A sensational archaeological discovery has been made in the region of Bern, Switzerland, consisting of a communal dolmen grave dating back to over 5,000 years, containing 30 bodies and Neolithic artefacts. It represents the first intact burial chamber to be found north of the Alps.
In October 2011, specialists from the Archaeological Service of the Canton of Bern began investigation of the large granite slab weighing in at 7 tonnes. The glacial erratic measured 3 metres long, 2 metres wide and was nearly 1 metre thick – what they did not realise at first was that it still covered a grave belonging to a Neolithic community.
The site was originally found when a farmer decided to try and remove the glacial boulder that he had to mow around when cutting grass in his field.
The boulder is from the last glacial maximum – some 20,000 years ago – and used by the early farmers during the 4th millennium BCE for burial purposes.
According to a report in the Berner Zeitung, Roman and medieval artefacts were found directly overlying the Neolithic layers and show the dolmen was a visible feature in the landscape until at least the 13th century CE. Most of the sediments that cover the site are flood deposits from the nearby river.
Like winning the lottery
The site director of the Oberbipp dolmen excavation, Marco Amstutz comments, “What we found here is like winning the lottery. “
An intact Neolithic communal burial is slowly coming to light, after fears the grave may have been ransacked in the past. The uprights are slightly tilted due to constant flooding from the nearby river, but despite this, the site is reasonably intact.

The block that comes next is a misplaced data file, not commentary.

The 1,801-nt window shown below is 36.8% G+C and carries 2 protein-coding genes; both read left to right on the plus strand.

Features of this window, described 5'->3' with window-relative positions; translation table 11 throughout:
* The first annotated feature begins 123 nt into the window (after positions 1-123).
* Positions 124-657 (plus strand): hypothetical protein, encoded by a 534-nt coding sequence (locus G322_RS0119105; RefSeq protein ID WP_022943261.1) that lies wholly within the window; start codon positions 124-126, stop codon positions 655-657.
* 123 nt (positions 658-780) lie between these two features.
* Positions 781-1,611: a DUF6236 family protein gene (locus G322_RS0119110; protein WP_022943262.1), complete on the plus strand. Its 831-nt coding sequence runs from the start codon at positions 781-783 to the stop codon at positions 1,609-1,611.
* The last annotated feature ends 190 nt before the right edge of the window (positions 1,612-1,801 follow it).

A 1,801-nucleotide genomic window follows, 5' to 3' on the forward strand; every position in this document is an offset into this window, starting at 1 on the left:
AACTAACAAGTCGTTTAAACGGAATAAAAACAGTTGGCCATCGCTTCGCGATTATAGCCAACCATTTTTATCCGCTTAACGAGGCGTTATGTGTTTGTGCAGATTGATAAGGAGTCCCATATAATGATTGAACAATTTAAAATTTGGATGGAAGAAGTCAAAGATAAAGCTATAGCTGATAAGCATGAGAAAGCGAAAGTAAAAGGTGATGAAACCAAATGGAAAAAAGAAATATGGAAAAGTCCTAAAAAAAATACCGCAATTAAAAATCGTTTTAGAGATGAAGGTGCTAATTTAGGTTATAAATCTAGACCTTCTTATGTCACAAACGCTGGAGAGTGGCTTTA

The excavation of the burial chamber has revealed over 30 individuals as well as what must represent grave goods from the period, including flint arrowheads pendants made of animal teeth and one bead, probably of limestone.
DNA testing of the occupants as well as sophisticated analysis of their teeth will be taking place over the next two years.
The Swiss Neolithic begins around the middle of the 5th millennium BCE and is coeval with both the Bandkeramik culture in Central Europe and the Vinca culture in the Balkans. During the 4th millennium – when this dolmen is constructed – the culture seemed to develop independently from the rest of Europe and this excavation may help open up further study into the connections that linked the region during this period.
A team from Swiss television’s flagship science programme, Einstein, has been following the archaeologists as they continue their research on the dolmen. A short film (in English) is available below.